There’s the man behind the move, and then there’s the move itself. Paul Strauch learned to surf at Waikiki Beach in the late ‘40s. His grace, flow, and epic style translated beautifully to the big waves of the North Shore. He liked to hook hard off the bottom. He liked to go fast. He found himself tucking low, reaching forward. Unwittingly, Strauch developed what would become known as the Cheater Five—a low crouch in the trim line, a front foot on the nose.
Curious about the genesis of the move—it’s not quite a “maneuver,” and I resist calling it a “trick”—I asked Strauch how it came about.
“It all started at Haleiwa around ’59, ’60, ‘61,” he told me. “When the waves got bigger you could takeoff and let the line build up in front of you. You’d go down, make a bottom turn, and travel about three-quarters of the way up the wave and as you’d redirect down the wave and down the line you could move up and it would increase your speed. So it was really designed to increase trim speed, and it worked well for that purpose.”
Was there a particular session—or better yet, particular wave—when the Cheater Five all came together?
“There was a day at Haleiwa when it was about 10-12 feet with a perfect swell direction,” said Strauch. “It was just a perfect line, like a really giant Malibu wave. I’d actually caught three waves that day, all in the 10-12 foot range. Coming over from the center of the bay, taking off, going straight down, making a bottom turn, and then trying to come off the bottom really hard, because the bottom turn was also a stalling maneuver. You could let the wave build up in front of you, get all of your momentum and speed going straight down, and then shove the board on, get on the inside rail on the tail, and just put all your weight on that inside edge as you’d come around, and then move up real quickly, so you’d actually gain speed and create a trim line and use all that momentum to increase your drive across the wave. So that’s where it came from—surfing in a little bigger waves, trying to employ more of a small wave maneuver that was all for trimming purposes.”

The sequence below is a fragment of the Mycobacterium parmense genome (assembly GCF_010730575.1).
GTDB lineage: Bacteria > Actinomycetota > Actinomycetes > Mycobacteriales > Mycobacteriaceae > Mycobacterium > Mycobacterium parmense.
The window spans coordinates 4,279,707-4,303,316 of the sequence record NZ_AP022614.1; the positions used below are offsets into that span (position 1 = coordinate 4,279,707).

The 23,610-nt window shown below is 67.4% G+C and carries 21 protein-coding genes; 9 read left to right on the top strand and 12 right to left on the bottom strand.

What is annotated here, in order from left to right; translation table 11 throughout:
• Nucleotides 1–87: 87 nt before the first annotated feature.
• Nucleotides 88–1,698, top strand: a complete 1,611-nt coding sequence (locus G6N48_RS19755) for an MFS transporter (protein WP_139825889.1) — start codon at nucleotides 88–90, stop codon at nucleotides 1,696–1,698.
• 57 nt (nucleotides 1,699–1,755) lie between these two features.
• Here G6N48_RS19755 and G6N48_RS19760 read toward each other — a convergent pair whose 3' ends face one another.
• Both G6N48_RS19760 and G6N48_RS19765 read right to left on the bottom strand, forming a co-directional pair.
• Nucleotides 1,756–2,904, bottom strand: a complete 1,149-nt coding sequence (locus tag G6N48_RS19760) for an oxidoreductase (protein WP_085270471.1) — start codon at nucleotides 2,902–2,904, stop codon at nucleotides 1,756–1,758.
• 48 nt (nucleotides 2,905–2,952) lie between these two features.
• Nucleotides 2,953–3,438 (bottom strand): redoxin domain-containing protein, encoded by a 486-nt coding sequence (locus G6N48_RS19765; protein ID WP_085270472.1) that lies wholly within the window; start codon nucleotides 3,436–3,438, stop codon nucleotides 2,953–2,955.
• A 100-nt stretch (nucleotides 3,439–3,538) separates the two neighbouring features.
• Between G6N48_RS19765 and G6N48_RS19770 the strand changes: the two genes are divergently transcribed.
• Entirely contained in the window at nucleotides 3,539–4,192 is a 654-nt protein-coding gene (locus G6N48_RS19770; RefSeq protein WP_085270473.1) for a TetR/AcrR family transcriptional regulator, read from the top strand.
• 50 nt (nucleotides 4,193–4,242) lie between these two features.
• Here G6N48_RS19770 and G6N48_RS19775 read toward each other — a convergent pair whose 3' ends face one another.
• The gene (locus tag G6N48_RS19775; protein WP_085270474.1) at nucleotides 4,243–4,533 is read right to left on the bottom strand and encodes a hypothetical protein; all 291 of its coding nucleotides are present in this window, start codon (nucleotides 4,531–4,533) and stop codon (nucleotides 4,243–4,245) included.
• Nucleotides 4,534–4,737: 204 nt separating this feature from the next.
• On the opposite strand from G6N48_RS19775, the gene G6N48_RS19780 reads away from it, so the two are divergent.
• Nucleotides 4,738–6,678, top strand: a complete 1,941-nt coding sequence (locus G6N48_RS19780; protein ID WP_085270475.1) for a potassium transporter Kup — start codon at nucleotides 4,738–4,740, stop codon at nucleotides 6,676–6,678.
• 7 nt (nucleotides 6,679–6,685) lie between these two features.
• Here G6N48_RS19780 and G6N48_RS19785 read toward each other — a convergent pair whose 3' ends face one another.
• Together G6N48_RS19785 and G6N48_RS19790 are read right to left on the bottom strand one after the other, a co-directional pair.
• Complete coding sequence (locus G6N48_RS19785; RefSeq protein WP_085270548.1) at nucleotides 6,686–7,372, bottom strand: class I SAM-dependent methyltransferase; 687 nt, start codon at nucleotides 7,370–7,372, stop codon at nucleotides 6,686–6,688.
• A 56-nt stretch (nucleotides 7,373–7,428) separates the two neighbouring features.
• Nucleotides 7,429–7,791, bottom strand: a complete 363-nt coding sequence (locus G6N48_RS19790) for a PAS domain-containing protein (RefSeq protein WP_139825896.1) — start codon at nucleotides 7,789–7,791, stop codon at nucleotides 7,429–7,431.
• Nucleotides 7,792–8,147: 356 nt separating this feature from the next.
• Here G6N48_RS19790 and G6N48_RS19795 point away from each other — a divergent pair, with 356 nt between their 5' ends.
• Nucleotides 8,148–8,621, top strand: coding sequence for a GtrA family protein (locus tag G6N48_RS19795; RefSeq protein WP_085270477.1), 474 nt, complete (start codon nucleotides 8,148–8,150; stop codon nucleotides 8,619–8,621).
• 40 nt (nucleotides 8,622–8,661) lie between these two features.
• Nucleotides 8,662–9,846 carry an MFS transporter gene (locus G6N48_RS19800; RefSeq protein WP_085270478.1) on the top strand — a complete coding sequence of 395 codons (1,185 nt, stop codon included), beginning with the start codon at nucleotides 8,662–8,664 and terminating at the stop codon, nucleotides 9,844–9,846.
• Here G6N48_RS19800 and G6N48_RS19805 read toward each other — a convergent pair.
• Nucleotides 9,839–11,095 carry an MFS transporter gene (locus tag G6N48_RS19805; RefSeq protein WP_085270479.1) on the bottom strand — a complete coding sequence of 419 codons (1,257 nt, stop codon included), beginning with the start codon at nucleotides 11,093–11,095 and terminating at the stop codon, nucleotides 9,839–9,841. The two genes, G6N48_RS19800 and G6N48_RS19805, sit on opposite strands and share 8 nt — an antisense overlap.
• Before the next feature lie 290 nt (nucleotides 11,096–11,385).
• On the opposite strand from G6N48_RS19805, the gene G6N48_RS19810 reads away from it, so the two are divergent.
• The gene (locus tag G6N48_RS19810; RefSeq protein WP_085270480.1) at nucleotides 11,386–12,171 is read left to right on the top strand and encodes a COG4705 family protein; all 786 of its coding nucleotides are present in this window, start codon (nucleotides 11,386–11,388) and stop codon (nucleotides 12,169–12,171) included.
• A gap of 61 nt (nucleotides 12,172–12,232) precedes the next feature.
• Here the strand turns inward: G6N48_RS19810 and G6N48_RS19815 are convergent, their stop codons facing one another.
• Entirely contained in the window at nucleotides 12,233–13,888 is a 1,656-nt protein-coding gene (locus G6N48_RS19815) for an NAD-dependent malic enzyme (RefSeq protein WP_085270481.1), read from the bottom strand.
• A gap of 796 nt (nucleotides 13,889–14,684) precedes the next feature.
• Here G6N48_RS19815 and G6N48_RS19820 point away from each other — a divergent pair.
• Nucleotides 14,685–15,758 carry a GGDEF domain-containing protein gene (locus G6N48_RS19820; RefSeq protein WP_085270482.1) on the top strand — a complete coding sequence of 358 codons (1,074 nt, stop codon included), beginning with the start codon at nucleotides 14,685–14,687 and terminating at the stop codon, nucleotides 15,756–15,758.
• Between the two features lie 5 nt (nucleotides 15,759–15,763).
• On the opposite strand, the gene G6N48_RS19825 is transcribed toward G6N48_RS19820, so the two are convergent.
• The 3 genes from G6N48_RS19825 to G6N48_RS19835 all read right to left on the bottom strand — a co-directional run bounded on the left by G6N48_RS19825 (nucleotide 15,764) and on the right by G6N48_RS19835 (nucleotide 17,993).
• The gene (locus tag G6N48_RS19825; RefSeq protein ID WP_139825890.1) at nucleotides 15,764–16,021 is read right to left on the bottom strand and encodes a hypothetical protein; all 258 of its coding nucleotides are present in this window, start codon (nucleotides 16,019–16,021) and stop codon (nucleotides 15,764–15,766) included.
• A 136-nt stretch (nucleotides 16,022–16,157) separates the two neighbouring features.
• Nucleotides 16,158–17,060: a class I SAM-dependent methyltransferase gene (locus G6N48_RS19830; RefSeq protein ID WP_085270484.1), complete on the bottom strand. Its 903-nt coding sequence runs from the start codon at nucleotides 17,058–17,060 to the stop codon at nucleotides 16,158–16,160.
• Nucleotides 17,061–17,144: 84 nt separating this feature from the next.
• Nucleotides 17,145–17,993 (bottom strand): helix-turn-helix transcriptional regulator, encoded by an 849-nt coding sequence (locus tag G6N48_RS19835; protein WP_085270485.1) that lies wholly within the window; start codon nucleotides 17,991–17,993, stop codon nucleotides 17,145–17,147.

In the early 20th century the writer Jack London called surfing “a royal sport for the natural kings of earth.” The Cheater Five is a beautiful embodiment of this. It’s stately and stylish, but not too show-offy. When I asked Strauch how it feels to see the move he pioneered over fifty years ago still in full force today he responded humbly. “It’s really cool. I don’t take any personal credit for it, but it’s cool to see their faces light up. They get up there and they’re low to the ground and they’ve got one foot up on the tip of the nose and that’s what it’s all about—maximizing your excitement in surfing.”
We’re excited to provide a sneak peek to our collaboration with Paul. Click here to learn more.